Criminal law experts will no doubt express their views on whether the conviction of the Master was indeed feasible taking into account the finding of fact by the Superior Court of La Coruña that it was not possible to determine the cause of the structural problems with the vessel that ultimately led her to breaking her back.  Whilst the writer is no expert in criminal law, there must be serious doubts as to whether, in these, circumstances the Master can be found guilty of a criminal offence against the environment in its aggravated form.

However, from the perspective of civil liability insurance, the judgments face heavy criticism that they contain an error in law when they break the limits of liability of the CLC holding the London P&I Club liable for amounts in excess of the CLC limit.

The arguments put forward by the Supreme Court are open to serious doubt.  First, because the CLC is designed to protect the liability insurers’ right to limit their own liability.  The misconduct of the Master does not interfere with the insurers’ right to limit their own liability: something made very clear in the CLC.

The contention that the limit of the policy was higher than the CLC limit should not succeed either.  We all know that tanker vessels sail through territorial waters of countries that are not party to the CLC and where the limits of liability of the CLC do not apply.  In those circumstances, there is a logical need to provide cover in excess of the CLC limit.

Finally, the argument that the Club’s strategy failed as a result of their decision of not appearing before the Court to defend themselves is wholly unacceptable.  Firstly, this is not, as a matter of fact, accurate, because the Club did appear before the Court to constitute the CLC Fund.  Perhaps more importantly, however, is that even if the Club had not appeared, the well-established principle of ‘iura novit curia’ (that the court should know the law), should force the Supreme Court to observe the limits of liability of the CLC without it being pleaded before them.  There was a clear obligation on the Supreme Court to apply the rules of the CLC irrespective of the fact that the Club decided not to formally appear in the proceedings.


Whilst it would be unpopular with the victims of this oil spill insofar as their prospects of being compensated in full would have been diminished, whether right or wrong, this is the legal position under the International Convention currently in force in Spain.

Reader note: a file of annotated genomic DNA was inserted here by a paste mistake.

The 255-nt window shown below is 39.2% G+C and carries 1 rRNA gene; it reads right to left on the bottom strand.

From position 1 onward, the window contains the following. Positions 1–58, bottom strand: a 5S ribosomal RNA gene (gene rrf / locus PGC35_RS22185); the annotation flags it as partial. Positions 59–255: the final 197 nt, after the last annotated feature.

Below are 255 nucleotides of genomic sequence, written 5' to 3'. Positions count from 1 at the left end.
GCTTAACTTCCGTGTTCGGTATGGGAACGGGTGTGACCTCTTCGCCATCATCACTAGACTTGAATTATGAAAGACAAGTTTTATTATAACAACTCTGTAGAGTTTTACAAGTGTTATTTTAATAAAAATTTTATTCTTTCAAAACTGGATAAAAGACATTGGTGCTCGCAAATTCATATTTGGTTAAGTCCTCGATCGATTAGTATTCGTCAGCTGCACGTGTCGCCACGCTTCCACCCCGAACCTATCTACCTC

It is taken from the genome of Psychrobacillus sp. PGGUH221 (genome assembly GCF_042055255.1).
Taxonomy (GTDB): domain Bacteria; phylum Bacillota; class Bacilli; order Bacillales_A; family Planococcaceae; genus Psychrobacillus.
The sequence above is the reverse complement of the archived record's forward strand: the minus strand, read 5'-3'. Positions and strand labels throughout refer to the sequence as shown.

If International Conventions are not going to be complied with, it is better not to ratify them or to denounce them. Once ratified, and in force, the Courts should apply them.  Spain could have denounced the CLC following the AEGEAN SEA incident but decided not to, nor did it following the PRESTIGE.  Spain can denounce the CLC now, assuming all the consequences for the tanker industry that such a measure would entail, but it cannot have it both ways.

Source: Eduardo Albors of Albors Galiano Portales, published by Steamship mutual P&I club.

Relevant news article:Flashback in history: Prestige sinking and oil spill – 19 November 2002


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  1. Part of the complaint against the Spanish courts decision appears to be the underwriters are liable for considerably more than the risk anticipated.
    Who apparently based their underwriting of the risk on an international convention.
    However, if we take possible a second look at the courts verdict, it does not appear to be unreasonable.
    The master as the owners representative, allowed the vessel to be overloaded, and put to sea knowing the condition of the vessel and prevailing weather conditions.
    The courts considered this a criminal act.
    Hence, the loss was not a fortuitous event as it was due to what the court considered a criminal act.
    Most, international conventions on loss are based on an unforeseen event, which even with the best of intent was not.